Is Chan Marshall a blues singer? Even setting aside her much-imitated drawl, Cat Power songs often have a harrowing streak of confession and (maybe) redemption to them. Her tools have changed over the years – from troubled, erratic folkie right through to wounded, homespun pop star on last year’s Sun* – but these still feel like the blues. Here, Marshall and band lean more on extroverted rock than on inward resignation, with the newest songs just as unabashedly melodic (despite lyrics about alcoholism and other very personal tribulations) as on the record. The *Moon Pix*-era classic ?Metal Heart? – recorded in Melbourne a decade and a half ago – is made big, rock-y and cathartic. It’s rapturously received. Not every song sees its magic translate to this setting as well as that one, but a highlight is the appropriately moody, Spanish-language ?Angelitos Negros? (once sung by Roberta Flack) from *Jukebox.
Dinosaur Jr. should be amazing. The signature mountain range of Marshall amps is there, and the set mixes songs from the post-reunion albums with an insane roll call of earlier glories: ?The Wagon? and the set-opening ?Thumb? from Green Mind*, ?Freak Scene?, ?Raisans? [sic], ?Feel the Pain? and a faithfully caved-in take on their cover of The Cure’s ?Just Like Heaven?. There’s even a song from Barlow and J Mascis’s pre-Dinosaur band, Deep Wound, and one from the first, self-titled Dinosaur album (before the ?Jr.?). But something’s not quite right. At first it’s hard to get over how similar the songs sound – even though we all knew that already, and even though songs like ?Don’t Pretend You Didn’t Know? from last year’s *I Bet on Sky tweak the formula slightly with a backdrop of synth.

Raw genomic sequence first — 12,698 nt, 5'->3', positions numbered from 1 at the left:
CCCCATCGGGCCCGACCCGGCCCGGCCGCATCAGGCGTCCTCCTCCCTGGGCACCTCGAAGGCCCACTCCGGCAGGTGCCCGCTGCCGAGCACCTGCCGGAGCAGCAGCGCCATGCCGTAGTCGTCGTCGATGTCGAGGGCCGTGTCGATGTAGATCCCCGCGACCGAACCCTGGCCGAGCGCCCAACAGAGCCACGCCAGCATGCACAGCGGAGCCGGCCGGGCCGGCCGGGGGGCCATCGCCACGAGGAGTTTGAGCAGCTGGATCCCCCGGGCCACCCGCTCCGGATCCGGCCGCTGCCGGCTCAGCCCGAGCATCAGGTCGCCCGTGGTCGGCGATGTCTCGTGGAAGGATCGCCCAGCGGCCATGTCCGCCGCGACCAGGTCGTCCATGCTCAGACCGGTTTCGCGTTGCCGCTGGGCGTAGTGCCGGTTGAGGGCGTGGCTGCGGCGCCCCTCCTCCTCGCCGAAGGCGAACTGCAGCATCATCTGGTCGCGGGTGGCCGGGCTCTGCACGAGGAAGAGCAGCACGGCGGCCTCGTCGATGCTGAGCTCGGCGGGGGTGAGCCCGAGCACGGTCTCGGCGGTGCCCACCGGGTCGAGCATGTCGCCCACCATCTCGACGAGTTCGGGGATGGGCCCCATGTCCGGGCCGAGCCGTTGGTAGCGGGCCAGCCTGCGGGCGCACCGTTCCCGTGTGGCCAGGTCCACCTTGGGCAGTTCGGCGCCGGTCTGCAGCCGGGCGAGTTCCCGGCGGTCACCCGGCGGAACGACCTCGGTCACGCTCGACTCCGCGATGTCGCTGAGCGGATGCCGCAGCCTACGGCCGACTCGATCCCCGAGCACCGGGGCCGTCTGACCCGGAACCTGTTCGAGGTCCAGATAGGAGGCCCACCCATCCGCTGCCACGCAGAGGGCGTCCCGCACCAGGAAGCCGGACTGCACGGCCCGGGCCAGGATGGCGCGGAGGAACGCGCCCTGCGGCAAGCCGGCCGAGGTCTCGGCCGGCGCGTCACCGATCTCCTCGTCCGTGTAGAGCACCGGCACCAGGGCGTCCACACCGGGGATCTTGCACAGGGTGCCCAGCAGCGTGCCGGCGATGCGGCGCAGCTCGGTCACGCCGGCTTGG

The three men are up there doing exactly what they do – Mascis with his sleepwalking guitar heroics, Barlow with his deranged bludgeoning of the bass and Murph with his stoic, workmanlike drumming – and yet the 80-minute set feels naggingly by-the-numbers, mostly from Mascis. Barlow does his best to shout and bash about and have fun with it all (especially on his own songs, like ?Rude?), but Mascis remains as unmoved as ever. Even once we’ve heard the trio dip into the more psych- and hardcore-damaged sides of their long-established sound, they still feel like some staple comfort food: shrugging off any further ambition, safe in the knowledge that what they do has always been enough.
Lawson: Meredith turns into a different place after midnight – the sun is down, the stars are shining, the guitars are put away, other substances are brought out. Following the mass exodus of a sizeable chunk of the crowd after the big name acts, you sense a subtle shift in the atmosphere. It’s not just that the trippers are now out in force, everything just seems a little more playful, weird and even oneiric. Expectations switch from ?Will they be any good?? to ?What’s the vibe going to be like?? and for the most part this year, the ambience of Golden Plains After Dark was great.